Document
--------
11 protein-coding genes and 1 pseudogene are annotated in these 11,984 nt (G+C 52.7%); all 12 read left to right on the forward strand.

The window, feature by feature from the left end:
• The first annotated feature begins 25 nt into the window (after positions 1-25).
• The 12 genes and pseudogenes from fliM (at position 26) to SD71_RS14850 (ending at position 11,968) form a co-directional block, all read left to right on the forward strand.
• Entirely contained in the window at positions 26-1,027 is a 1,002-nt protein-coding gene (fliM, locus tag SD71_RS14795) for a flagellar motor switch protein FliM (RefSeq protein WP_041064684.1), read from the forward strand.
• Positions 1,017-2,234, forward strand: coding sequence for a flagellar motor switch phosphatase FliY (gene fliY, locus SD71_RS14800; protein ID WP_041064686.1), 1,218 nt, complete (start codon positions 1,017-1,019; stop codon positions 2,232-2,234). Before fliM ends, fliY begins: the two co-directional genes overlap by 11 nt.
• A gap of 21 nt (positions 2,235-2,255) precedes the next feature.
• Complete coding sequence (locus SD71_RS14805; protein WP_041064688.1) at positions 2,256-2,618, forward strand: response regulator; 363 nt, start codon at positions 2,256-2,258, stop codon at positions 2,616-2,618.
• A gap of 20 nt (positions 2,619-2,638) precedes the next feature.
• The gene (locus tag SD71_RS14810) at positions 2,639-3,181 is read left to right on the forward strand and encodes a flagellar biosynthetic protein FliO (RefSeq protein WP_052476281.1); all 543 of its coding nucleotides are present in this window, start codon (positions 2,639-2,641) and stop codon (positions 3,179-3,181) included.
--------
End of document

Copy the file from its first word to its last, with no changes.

11 protein-coding genes and 1 pseudogene are annotated in these 11,984 nt (G+C 52.7%); all 12 read left to right on the forward strand.

The window, feature by feature from the left end:
• The first annotated feature begins 25 nt into the window (after positions 1-25).
• The 12 genes and pseudogenes from fliM (at position 26) to SD71_RS14850 (ending at position 11,968) form a co-directional block, all read left to right on the forward strand.
• Entirely contained in the window at positions 26-1,027 is a 1,002-nt protein-coding gene (fliM, locus tag SD71_RS14795) for a flagellar motor switch protein FliM (RefSeq protein WP_041064684.1), read from the forward strand.
• Positions 1,017-2,234, forward strand: coding sequence for a flagellar motor switch phosphatase FliY (gene fliY, locus SD71_RS14800; protein ID WP_041064686.1), 1,218 nt, complete (start codon positions 1,017-1,019; stop codon positions 2,232-2,234). Before fliM ends, fliY begins: the two co-directional genes overlap by 11 nt.
• A gap of 21 nt (positions 2,235-2,255) precedes the next feature.
• Complete coding sequence (locus SD71_RS14805; protein WP_041064688.1) at positions 2,256-2,618, forward strand: response regulator; 363 nt, start codon at positions 2,256-2,258, stop codon at positions 2,616-2,618.
• A gap of 20 nt (positions 2,619-2,638) precedes the next feature.
• The gene (locus tag SD71_RS14810) at positions 2,639-3,181 is read left to right on the forward strand and encodes a flagellar biosynthetic protein FliO (RefSeq protein WP_052476281.1); all 543 of its coding nucleotides are present in this window, start codon (positions 2,639-2,641) and stop codon (positions 3,179-3,181) included.